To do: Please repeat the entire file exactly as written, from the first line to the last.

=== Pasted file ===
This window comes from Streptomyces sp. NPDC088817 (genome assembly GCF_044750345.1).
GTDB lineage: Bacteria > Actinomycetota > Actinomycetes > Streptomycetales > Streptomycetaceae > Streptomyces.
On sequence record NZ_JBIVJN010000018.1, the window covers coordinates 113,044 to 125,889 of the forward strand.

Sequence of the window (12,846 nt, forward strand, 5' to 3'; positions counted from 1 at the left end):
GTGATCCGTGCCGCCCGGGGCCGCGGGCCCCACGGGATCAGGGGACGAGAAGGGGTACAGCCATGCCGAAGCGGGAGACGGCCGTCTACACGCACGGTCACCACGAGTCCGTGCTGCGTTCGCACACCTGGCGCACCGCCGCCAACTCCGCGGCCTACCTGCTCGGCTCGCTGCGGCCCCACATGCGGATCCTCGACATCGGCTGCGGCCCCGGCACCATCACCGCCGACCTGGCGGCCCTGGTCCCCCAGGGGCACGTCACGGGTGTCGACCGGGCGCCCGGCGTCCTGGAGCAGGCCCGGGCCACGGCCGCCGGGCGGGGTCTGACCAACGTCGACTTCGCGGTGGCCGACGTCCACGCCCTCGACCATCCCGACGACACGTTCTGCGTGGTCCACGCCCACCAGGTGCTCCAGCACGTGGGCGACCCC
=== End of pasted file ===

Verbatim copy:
This window comes from Streptomyces sp. NPDC088817 (genome assembly GCF_044750345.1).
GTDB lineage: Bacteria > Actinomycetota > Actinomycetes > Streptomycetales > Streptomycetaceae > Streptomyces.
On sequence record NZ_JBIVJN010000018.1, the window covers coordinates 113,044 to 125,889 of the forward strand.

Sequence of the window (12,846 nt, forward strand, 5' to 3'; positions counted from 1 at the left end):
GTGATCCGTGCCGCCCGGGGCCGCGGGCCCCACGGGATCAGGGGACGAGAAGGGGTACAGCCATGCCGAAGCGGGAGACGGCCGTCTACACGCACGGTCACCACGAGTCCGTGCTGCGTTCGCACACCTGGCGCACCGCCGCCAACTCCGCGGCCTACCTGCTCGGCTCGCTGCGGCCCCACATGCGGATCCTCGACATCGGCTGCGGCCCCGGCACCATCACCGCCGACCTGGCGGCCCTGGTCCCCCAGGGGCACGTCACGGGTGTCGACCGGGCGCCCGGCGTCCTGGAGCAGGCCCGGGCCACGGCCGCCGGGCGGGGTCTGACCAACGTCGACTTCGCGGTGGCCGACGTCCACGCCCTCGACCATCCCGACGACACGTTCTGCGTGGTCCACGCCCACCAGGTGCTCCAGCACGTGGGCGACCCC